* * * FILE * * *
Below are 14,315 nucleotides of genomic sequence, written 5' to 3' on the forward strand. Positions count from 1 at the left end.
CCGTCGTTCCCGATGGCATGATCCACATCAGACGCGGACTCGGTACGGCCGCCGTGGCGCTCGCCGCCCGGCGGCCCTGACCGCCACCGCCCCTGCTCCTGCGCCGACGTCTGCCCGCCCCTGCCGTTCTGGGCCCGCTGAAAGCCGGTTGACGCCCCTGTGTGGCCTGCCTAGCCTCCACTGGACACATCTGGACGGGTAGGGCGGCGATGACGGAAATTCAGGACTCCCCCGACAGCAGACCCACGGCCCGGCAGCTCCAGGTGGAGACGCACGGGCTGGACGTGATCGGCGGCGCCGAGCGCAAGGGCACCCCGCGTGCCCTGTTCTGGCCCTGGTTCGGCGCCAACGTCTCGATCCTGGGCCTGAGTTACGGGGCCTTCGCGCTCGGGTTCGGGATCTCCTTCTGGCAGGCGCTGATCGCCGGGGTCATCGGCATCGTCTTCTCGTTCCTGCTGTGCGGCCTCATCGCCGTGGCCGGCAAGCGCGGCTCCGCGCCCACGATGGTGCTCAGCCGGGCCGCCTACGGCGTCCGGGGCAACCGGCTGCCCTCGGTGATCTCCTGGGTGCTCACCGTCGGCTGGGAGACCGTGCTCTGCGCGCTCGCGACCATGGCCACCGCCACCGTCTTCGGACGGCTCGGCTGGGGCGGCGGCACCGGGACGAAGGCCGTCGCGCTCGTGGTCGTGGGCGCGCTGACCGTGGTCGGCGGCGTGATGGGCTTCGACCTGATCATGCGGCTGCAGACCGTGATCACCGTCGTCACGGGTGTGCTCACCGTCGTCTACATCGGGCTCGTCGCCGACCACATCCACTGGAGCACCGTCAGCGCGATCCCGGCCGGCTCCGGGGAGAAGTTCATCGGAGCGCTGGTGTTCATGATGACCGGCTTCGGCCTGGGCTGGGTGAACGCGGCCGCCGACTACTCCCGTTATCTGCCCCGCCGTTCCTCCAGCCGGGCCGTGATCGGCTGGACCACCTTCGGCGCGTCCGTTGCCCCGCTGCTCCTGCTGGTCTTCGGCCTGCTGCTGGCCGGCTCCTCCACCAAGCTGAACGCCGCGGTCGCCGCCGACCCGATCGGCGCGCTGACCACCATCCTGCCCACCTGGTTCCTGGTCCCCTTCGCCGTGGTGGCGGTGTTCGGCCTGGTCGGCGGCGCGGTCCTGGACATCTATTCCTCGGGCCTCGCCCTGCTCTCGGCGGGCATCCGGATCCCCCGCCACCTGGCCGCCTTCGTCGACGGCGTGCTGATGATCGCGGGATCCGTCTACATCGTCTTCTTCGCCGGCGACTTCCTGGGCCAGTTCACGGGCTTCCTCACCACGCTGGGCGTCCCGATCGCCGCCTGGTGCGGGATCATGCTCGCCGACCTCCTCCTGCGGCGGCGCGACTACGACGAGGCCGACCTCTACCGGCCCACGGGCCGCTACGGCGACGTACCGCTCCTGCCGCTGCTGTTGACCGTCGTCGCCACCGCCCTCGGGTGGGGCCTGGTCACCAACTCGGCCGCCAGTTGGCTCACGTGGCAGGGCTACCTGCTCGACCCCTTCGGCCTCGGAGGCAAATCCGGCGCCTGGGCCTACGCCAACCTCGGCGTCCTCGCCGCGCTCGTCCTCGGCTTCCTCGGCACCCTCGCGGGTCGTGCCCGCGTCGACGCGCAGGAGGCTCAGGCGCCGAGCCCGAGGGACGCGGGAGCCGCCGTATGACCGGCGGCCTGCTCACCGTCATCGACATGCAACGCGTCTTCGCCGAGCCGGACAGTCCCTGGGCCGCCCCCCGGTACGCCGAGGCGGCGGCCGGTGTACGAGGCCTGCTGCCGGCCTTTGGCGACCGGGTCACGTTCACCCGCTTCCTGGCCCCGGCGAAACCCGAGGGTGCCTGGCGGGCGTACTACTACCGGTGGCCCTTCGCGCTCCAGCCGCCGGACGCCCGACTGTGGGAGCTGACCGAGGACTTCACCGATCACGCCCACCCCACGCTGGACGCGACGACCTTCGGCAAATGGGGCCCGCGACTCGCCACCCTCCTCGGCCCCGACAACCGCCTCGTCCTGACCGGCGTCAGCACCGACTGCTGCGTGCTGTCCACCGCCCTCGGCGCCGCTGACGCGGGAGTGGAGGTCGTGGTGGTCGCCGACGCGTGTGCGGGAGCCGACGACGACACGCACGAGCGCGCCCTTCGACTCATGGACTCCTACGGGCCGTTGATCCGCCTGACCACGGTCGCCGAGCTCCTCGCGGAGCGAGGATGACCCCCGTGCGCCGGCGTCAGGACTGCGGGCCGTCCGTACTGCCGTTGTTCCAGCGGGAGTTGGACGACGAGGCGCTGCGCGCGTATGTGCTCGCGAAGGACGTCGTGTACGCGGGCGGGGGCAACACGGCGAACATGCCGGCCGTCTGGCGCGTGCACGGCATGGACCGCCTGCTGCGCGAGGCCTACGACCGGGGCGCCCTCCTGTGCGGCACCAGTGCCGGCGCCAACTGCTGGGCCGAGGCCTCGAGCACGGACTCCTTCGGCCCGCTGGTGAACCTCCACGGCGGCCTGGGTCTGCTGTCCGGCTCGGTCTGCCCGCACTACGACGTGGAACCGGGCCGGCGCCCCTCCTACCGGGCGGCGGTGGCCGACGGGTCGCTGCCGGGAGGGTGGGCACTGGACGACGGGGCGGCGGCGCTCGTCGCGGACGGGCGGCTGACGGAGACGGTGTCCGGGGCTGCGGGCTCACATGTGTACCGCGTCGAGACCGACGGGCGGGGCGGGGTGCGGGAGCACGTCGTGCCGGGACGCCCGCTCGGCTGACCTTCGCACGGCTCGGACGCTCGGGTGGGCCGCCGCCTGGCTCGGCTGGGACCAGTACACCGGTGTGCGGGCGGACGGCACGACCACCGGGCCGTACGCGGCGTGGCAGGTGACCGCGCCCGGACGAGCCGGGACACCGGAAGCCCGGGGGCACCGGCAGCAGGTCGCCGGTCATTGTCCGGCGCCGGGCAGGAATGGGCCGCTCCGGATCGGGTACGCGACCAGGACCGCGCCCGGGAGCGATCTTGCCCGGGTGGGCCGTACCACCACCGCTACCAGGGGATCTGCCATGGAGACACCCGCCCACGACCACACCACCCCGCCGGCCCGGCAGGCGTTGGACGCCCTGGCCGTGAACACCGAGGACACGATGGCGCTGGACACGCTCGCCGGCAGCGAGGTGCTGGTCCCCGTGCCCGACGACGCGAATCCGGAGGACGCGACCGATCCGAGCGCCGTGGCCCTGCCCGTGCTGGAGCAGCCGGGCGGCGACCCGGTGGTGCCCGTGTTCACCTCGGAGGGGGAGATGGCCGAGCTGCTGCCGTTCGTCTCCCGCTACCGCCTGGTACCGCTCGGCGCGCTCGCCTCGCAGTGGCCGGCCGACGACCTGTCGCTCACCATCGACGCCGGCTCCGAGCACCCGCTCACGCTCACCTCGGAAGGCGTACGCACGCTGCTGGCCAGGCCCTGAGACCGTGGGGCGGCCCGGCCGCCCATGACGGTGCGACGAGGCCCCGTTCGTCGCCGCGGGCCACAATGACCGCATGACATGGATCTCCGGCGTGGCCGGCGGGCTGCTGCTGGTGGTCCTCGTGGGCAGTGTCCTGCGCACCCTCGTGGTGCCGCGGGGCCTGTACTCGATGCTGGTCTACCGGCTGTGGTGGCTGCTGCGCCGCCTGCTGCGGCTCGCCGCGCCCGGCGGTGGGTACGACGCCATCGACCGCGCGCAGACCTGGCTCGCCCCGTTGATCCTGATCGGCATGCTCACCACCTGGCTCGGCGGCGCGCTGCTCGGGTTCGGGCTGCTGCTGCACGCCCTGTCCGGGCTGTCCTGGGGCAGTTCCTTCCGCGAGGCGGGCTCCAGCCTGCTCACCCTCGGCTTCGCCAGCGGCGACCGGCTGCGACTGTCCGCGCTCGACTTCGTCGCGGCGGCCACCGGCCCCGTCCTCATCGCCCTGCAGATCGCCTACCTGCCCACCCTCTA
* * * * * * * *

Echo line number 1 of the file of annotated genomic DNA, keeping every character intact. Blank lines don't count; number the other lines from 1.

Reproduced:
Below are 14,315 nucleotides of genomic sequence, written 5' to 3' on the forward strand. Positions count from 1 at the left end.